sad or not, I mean it, or if you’re talking like you’re dead
that’s it you’re dead, alright, or if you’re dead for real, let’s
say, & it’s like you’re talking to me that’s it you’re talking to
me, no matter what, & if tomorrow if I talk like you that’s
it I’m talking you, alright, I mean it, no matter what, for
real this time.

I’m going to end this look back with a series of backs:

C Pond in Western Maine

Nova Star Ferry


Steward Healthcare Photography Boston Medical Hospital


Red Bull Frozen Rush at Sunday River

I shot this series of photos last January as part of a larger potential book project on weird New England winter sports and sort of forgot about them until this week. They didn’t really jump out at me when I shot them and I left the event feeling too cold to feel good about any of the pictures.

It ended up being one of those events that was so crowded that you couldn’t get back to the front if you left. I tried for a few hours before the event to mosey into a better view further up the mountain, but they had done a pretty good job putting up barriers and I reluctantly settled into an OK view of the start/finish line. I bounced on my feet as much as possible to stay warm during the long periods between races.

I think now that my hands and feet are warm again, I was ready to actually look at these pictures and see if there is anything worthwhile. This winter I’m planning on moving forward with the weird New England winter sports theme for a small book.














Hot Holiday Cocktails for Edible Vineyard

One thing I will definitely miss about living on Martha’s Vineyard is working for Edible Vineyard. They are an awesome company and really care about the photography in the magazine, printing big photo essays on high quality paper. My last story for them was on a series of hot cocktails for the holidays(and cold weather in general).

Hot buttered rum:



Hot Buttered Rum



Hot rosemary toddy:


Hot Holiday Cocktails


Farewell to the ferry life

It’s time to say good bye to the ferry commute. I’ve spent the last 6 months commuting back and forth on the Steamship Authority ferries between Woods Hole and Martha’s Vineyard. It’s just a 45 minute boat ride, but add in the 2 hour drive from Boston to the parking lot and then a 15 minute shuttle to the terminal and the journey can seem endless.

At first I loved commuting on the ferry. It’s a romantic idea: a moment’s rest aboard an ocean cruiser with the sun setting over the sound. I’ve taken fantastic ferries all over the world. The whole ordeal morphed into a lonely slog after a few weeks of island life, with a comical number of mishaps.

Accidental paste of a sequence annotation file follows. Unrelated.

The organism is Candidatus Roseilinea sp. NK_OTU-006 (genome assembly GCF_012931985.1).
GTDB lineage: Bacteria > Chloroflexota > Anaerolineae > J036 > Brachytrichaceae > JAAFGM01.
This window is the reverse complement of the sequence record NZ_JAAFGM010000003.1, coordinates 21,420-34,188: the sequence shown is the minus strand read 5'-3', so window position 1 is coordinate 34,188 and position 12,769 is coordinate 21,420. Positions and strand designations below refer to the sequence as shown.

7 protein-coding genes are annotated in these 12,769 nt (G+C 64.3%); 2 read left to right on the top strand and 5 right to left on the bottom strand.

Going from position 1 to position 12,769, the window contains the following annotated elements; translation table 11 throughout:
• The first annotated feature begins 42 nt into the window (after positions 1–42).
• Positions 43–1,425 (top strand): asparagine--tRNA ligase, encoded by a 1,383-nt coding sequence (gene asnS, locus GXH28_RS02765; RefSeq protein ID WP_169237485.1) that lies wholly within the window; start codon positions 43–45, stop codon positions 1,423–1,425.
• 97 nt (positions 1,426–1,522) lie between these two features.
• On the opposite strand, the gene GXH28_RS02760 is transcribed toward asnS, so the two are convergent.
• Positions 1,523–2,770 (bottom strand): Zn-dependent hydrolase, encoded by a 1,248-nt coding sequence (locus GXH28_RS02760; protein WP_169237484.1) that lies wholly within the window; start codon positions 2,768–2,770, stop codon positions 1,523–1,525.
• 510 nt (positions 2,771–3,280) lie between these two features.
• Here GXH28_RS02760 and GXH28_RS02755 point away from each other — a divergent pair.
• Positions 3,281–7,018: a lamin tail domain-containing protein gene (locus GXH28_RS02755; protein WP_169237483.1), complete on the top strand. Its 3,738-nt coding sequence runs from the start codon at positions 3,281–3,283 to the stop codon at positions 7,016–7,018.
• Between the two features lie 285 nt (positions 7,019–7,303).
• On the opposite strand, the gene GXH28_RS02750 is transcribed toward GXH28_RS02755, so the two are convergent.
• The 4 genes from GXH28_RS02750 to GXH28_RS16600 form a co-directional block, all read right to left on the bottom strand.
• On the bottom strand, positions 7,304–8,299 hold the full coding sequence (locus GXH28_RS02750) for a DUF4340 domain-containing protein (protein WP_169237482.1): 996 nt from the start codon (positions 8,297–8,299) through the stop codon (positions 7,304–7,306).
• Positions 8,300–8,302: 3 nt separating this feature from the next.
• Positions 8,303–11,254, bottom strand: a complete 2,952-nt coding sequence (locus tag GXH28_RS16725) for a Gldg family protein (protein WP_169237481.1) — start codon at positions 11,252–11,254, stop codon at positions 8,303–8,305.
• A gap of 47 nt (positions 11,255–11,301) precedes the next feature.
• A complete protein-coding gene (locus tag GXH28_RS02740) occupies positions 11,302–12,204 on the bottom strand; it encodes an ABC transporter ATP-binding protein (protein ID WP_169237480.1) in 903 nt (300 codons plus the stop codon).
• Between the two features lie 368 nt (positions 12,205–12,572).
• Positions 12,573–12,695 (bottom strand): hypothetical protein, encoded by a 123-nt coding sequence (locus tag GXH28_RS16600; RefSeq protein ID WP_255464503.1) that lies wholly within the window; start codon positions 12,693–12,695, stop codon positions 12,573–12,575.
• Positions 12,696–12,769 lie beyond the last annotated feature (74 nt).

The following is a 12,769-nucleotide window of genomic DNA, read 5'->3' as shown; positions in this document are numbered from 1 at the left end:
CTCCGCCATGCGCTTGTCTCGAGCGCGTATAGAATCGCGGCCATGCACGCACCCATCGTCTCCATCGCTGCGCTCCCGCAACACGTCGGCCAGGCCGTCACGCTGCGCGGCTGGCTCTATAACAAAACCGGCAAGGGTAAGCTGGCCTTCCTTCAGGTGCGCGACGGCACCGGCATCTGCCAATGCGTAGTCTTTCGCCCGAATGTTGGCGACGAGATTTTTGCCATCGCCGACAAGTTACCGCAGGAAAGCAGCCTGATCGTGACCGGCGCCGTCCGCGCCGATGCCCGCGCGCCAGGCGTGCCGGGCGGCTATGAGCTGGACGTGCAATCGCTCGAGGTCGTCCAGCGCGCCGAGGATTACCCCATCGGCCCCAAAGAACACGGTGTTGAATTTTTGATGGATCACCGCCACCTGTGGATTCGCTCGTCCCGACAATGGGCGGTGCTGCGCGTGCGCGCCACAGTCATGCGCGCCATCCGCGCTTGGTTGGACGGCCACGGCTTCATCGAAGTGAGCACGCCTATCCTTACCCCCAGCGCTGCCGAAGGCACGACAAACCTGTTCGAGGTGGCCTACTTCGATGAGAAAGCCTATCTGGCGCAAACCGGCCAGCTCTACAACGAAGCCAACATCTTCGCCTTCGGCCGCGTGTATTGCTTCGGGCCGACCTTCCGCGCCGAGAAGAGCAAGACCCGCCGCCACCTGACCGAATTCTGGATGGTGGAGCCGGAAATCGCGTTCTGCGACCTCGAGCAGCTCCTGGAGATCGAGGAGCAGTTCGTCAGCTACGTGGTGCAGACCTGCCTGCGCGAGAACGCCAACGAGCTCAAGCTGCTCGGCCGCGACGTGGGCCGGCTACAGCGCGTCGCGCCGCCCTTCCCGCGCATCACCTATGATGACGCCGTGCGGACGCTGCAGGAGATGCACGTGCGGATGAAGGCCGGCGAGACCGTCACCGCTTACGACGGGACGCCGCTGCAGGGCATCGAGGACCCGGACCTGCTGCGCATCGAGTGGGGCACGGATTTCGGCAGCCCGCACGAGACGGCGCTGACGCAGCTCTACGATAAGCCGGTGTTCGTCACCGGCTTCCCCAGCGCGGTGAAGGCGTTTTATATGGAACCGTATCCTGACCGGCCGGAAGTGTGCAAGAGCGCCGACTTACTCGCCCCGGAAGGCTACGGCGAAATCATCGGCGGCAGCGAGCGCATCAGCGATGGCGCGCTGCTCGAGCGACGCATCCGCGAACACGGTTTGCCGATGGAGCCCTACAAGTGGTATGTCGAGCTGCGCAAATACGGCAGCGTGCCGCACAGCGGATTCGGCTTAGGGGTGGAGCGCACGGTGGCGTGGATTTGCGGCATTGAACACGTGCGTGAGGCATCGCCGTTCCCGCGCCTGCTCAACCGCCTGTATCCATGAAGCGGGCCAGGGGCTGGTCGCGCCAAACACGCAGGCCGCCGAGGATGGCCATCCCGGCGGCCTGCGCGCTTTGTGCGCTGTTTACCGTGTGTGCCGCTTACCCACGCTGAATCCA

A whole day’s worth of ferries can be cancelled due to wind. I’ve also taken the ferry to head to a shoot and had the shoot cancelled, wasting more time on a return trip. The main parking lot can be full so you go to the secondary lot, which can also be full, so you have to keep driving to the third.  In the same day, I left a case of beer on the shuttle and forgot $200 worth of prints on the ferry. I always end up sprinting trying to make the boat, lugging heavy camera bags and often missing it. I’ve forgotten my wallet in my car and had to take an extra two shuttle trips to retrieve it, missing a few more boats in the process. The Peter Pan bus to Boston can be full and you have to sit on the floor.

Every successful trip transports you to another world though. To the bustling mainland full of Indian restaurants, concert venues, and photo jobs and to Martha’s Vineyard with it’s comforting pastoral landscape, cozy home, and slow pace. I’ll definitely miss the island charm, but I can always go back and visit. I know the route now.



















Soldier Design Competition for Popular Mechanics


I’m a pretty big geek and in college I was the president of Engineers Without Borders and majored in Geology. I love geeky stories and was very happy when Popular Mechanics got in touch about a story on a business competition between MIT and West Point to design new technology for the modern soldier.

There were lots of complicated drone products to serve complicated needs like mapping underground passageways and then some really simple products to improve survivability like a better tourniquet.